Take the prisoner's dilemma study by Aaron Kay and Lee Ross -- they found large differences in the willingness to cooperate or defect depending simply on whether the prisoner's dilemma game was labeled "Community Game" or "Wall Street Game". Changes in our understanding of the expectations about behavior in the context change our behavior. The NFL's stance on bounties defines (in part) expectations about behavior in the game, so I think it's important that they make it very clear what those expectations are.


    1. Great comment Dave! Thanks for reading!

      I think you make a very good point that bounty systems set expectations that harming opposing players is the NFL status quo. This severe penalty is an effort by the NFL to suggest otherwise.

      I think this doesn't work because there are so many other incentives built into pro football that suggest aggressive, even ultra-violent, defensive play is the right way to play. Take for example, the "jacked up" segments on ESPN that feature weekly videos of players delivering epic hits--violence is rewarded with time on ESPN. As another example, hall of fame defensive players are typically remembered for their epic hits (e.g., Jack Tatum, Ronny Lott) than for their sure tackles. And finally, even if monetary incentives for injury aren't present, there are clear in-game incentives for injuring opposing players: I can remember Tony Siragusa flattening a helpless Rich Gannon in a playoff game ( that ensured the Ravens' trip to the Super Bowl in 2001.

      Of course, my examples suggest that the game of football is inherently dangerous, and so I sadly, don't have a solution. I just think blaming the Saints or individual players like James Harrison is a mostly ineffective course of action that the NFL is pursuing.

    2. Harrison has said as much in his responses to the NFL fines levied against him. How else is he supposed to play the game that encouraged and rewarded him to be violent? It seems to me that the new rules and fines create new parameters which the players must adjust to, and then they must learn how to be violent within those parameters. So the fines that are so highly publicized become the new boundary conditions for the players which curb certain kinds of violence, but do not stop violence. Players just find new exciting ways to be violent without being fined (and still show up on SportsCenter).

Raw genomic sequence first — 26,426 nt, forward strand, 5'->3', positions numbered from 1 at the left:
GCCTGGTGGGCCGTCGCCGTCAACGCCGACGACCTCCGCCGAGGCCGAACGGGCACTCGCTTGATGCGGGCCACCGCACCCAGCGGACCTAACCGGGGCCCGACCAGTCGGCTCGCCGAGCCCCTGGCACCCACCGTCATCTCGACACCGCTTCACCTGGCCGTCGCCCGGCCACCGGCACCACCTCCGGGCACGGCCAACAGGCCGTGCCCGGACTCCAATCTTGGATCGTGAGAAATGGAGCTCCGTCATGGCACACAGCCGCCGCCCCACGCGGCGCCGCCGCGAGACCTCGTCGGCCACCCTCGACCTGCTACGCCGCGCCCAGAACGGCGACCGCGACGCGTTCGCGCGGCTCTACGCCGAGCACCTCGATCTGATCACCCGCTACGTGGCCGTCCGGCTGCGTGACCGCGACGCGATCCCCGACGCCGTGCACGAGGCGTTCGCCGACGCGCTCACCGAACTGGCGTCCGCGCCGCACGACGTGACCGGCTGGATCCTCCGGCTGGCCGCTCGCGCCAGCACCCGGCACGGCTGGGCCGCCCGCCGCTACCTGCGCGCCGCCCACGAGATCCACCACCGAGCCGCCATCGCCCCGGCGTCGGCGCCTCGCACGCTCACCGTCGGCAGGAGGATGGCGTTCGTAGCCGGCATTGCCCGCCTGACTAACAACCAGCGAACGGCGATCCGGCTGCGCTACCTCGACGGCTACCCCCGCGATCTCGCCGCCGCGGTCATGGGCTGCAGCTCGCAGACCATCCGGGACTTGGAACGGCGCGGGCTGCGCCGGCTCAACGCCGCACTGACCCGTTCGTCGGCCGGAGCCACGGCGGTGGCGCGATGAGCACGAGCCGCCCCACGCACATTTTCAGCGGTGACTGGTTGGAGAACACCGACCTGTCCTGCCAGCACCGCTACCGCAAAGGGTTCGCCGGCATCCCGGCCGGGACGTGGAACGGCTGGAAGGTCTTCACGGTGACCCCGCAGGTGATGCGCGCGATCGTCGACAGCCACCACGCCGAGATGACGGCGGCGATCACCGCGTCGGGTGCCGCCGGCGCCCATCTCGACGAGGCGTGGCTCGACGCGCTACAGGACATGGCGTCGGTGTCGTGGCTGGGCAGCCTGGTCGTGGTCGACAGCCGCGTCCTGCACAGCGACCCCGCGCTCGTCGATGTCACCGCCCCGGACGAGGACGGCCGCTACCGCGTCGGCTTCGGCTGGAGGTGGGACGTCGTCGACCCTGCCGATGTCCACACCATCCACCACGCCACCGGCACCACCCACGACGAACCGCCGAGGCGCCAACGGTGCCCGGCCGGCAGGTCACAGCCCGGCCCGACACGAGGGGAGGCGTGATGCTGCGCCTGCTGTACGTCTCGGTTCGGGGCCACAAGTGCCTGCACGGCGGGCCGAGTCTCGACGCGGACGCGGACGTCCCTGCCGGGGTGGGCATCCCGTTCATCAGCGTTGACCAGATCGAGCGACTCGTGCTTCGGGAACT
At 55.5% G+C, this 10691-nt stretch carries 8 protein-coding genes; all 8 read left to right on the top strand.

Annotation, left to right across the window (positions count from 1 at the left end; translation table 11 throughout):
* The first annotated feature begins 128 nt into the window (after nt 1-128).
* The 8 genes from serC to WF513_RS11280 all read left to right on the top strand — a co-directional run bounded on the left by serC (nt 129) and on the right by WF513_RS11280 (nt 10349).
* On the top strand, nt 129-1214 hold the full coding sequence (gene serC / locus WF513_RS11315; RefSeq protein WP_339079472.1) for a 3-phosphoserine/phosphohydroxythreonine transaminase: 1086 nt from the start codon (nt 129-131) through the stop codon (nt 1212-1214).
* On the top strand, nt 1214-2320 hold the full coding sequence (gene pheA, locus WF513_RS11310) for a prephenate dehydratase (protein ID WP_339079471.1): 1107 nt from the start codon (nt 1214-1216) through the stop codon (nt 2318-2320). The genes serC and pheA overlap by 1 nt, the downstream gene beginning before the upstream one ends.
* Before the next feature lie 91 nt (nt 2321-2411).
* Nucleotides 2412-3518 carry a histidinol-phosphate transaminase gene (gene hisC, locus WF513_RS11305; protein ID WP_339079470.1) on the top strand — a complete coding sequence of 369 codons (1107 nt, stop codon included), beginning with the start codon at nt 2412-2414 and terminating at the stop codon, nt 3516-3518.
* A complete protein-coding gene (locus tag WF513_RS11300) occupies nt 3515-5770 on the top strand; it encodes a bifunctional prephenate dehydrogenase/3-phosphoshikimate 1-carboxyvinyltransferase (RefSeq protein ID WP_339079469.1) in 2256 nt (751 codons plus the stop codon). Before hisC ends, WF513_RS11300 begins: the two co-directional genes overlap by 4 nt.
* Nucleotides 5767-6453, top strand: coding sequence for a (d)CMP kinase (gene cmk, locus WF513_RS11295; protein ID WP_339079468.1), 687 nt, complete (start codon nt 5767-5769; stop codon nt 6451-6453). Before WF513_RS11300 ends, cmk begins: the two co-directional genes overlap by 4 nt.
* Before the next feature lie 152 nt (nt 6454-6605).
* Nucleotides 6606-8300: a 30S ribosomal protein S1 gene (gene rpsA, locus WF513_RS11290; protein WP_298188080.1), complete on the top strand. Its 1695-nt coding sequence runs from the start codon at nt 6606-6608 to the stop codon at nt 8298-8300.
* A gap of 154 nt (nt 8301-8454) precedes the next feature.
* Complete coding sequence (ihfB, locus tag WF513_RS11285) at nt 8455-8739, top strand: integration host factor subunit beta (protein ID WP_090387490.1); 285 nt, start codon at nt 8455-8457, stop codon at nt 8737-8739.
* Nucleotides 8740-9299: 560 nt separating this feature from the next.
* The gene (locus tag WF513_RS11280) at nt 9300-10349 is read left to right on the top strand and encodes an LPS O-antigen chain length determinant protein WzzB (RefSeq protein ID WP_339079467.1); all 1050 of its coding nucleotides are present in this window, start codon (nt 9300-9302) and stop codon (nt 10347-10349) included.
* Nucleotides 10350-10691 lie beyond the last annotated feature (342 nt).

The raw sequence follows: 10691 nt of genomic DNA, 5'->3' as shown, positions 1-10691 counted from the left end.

3. Thanks for the comment bro-montana!

      A quote from former defensive lineman Doug Brown regarding a play in which he injured another player: "To say I didn't mean to hurt him would not be entirely true, because every action in the repertoire of a defensive lineman is designed to hurt something. Any time you have 300-pound athletes looking to run into something, you can't exactly claim amnesty when someone doesn't get up."

      "I wasn't happy or sad that I had legally knocked this running back out of game, just content in the knowledge I was contributing to the success of my team by eliminating one of the opposition's better players within the rules of the game."

  2. I think this analysis is off the mark. Honestly, I think a more cynical interpretation is in order.

    Consider that only the most egregious violators are being punished, while other teams are being let off scott free. I think this move should be seen as a symbolic gesture aimed at public relations, rather than a punishment seeking to remove unethical individuals, or seriously tone down the game.

    I don't think the NFL is failing to effectively reduce the violence of the game; I think the NFL is quite effectively combating the perception that it is unwilling to do anything about excessive violence, without actually changing the game that it thrives off of. In a word, scapegoating.

    1. Thanks for your comment Matthew!

      I agree that these exorbitant fines are a bit of a public relations maneuver on the part of the NFL. Whether or not the NFL actually wishes to change the violence in the game is an intriguing question!

  3. i agree with what the suspensions of this allogation to punish those involved in Paying for Cart offs, but Punishing those for making Big Hits is unethical. those players were raised in football to make that big hit and they were rewarded with positive reinforcement. so trying to punish someone who is doing something that they grew up doing is like punishing someone who grew up doing something that they have always done. When people learn something that they have done their whole life it is encoded in their mind through a long term memory. in result it is all muscle memory. I know that it is wrong to make the hit above the shoulders but they cant help it sometimes.